Consider the “old” ways that people recycled clothing: siblings passed along hand-me-downs as they grew up, tailors resized garments when customers gained or lost weight, women repurposed fabric when sewing new outfits, and charitable organizations held rummage sales that circulated wardrobes around local communities. Growing up, I personally enjoyed hand-me-downs from my older brother, despite the fact that he was (and still is) six inches taller than me.
When people try to recycle clothing today, they aspire towards such local and sustainable practices: they donate bundles of clothes to charitable organizations like Salvation Army or GoodWill, they sell garments to neighborhood thrift stores, or they send clothes to companies that promise to recycle the fabrics. These modern practices appear to mimic the historical model of clothes recycling: they give the illusion of a closed loop system, they make people think they are helping their local community, and they seemingly repurpose old materials.
But, as most donors sense is the case when they drop bags of used clothes into a massive metal bin in a parking lot, most of these “donated” or “recycled” clothes do not end up reworn or reused. An estimated 22 percent of clothes are sent to a landfill straightaway. And between 70 and 90 percent of second-hand clothes are exported to other countries, who essentially serve as foreign landfills for developed nations. In Accra, Ghana, mountains of second-hand clothing clog the coastline after being discarded by second-hand markets: 40 percent of the clothes that make their way to Ghana are thrown out and transformed into pollution, rather than into new clothes.
The fashion recycling system is broken for several interconnected reasons. First, clothes are too cheaply made to be reworn or even repurposed: fast fashion is just as undesirable in a thrift store in Manhattan as it is in a market in Accra. Second, the rate of new consumption, and therefore new donation, vastly outstrips demand for second-hand clothes: as long as you replace your wardrobe with new clothes every time you “clean” it out, the loop remains wide open. Third, recycling technology cannot readily process blended materials, such as cotton and polyester or polyester and nylon, which need to be separated first with chemicals: most fast fashion garments are blended. Third, the recycling infrastructure does not yet exist to recycle such a large quantity of used clothes into new fabric: such technology also requires a quality threshold, which brings us back again to the problem of fast fashion. Globally, only 12% of used clothing gets recycled: for every 100 billion garments produced each year, 92 million tons end up in landfills.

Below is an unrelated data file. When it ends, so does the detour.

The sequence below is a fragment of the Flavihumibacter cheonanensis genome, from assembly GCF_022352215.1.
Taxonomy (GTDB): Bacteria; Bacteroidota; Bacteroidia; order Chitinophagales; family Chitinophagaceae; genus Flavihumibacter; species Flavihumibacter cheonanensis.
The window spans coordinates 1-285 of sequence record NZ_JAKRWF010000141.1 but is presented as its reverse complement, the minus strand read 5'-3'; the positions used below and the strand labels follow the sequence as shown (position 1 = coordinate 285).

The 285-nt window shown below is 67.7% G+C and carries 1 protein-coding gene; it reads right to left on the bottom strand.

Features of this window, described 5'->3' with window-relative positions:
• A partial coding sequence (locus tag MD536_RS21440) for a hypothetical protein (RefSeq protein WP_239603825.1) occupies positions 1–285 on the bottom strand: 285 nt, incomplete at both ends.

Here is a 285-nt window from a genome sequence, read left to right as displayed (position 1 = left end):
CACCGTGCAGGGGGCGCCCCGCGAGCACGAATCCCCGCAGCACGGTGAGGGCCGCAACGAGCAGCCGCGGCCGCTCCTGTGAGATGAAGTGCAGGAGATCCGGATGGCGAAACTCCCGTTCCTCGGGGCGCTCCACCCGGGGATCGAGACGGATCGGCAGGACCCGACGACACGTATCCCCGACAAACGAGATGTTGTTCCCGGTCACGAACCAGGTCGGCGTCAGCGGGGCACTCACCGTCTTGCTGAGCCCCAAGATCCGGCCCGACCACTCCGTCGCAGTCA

Brands, meanwhile, make plenty of promises to recycle raw materials and used articles of clothing. But, with one or two exceptions, brands do not operate these reverse supply chains themselves. A few brands have collaborated with companies like ThredUp to encourage second-hand resale and recycling of their clothing, but such collaborations do not actually ensure clothes will be recycled.
Is there any route back to local recycling practices now that the export of second-hand clothing has become such a massive industry, and now that consumers expect to “donate” their cheap and discardable clothing to this industry? While we might not see local rummage sales reappearing on the scene, or personal tailoring making a come-back, there are still encouraging signs of reformation. The second-hand market within the U.S. is growing, even if it is not outstripping the pace of new consumption. Recycling technology is also improving, although it needs more investment and uptake in order to scale.
But what we really need is entirely new infrastructure to process second-hand clothing within the United States. We need massive facilities around urban centers that process, recirculate, and recycle used clothing—think Amazon’s distribution centers, but in reverse. Instead of packing clothes in bundles and shipping them to developing nations—where so many end up in landfills and in oceans—we need to take primary responsibility for the clothes that we buy and throw away. Combined with fabric recycling technology, a robust second-hand marketplace, and targeted donation programs, such facilities could sell, donate, and recycle clothes precisely and efficiently. If clothes are then exported to developing nations, they should not be headed straight for their landfills, but rather have real value in their own economy. By building these centers around American cities, we would also be relocalizing the supply chain and effectively creating the rummage sale of the future—just on a much bigger scale.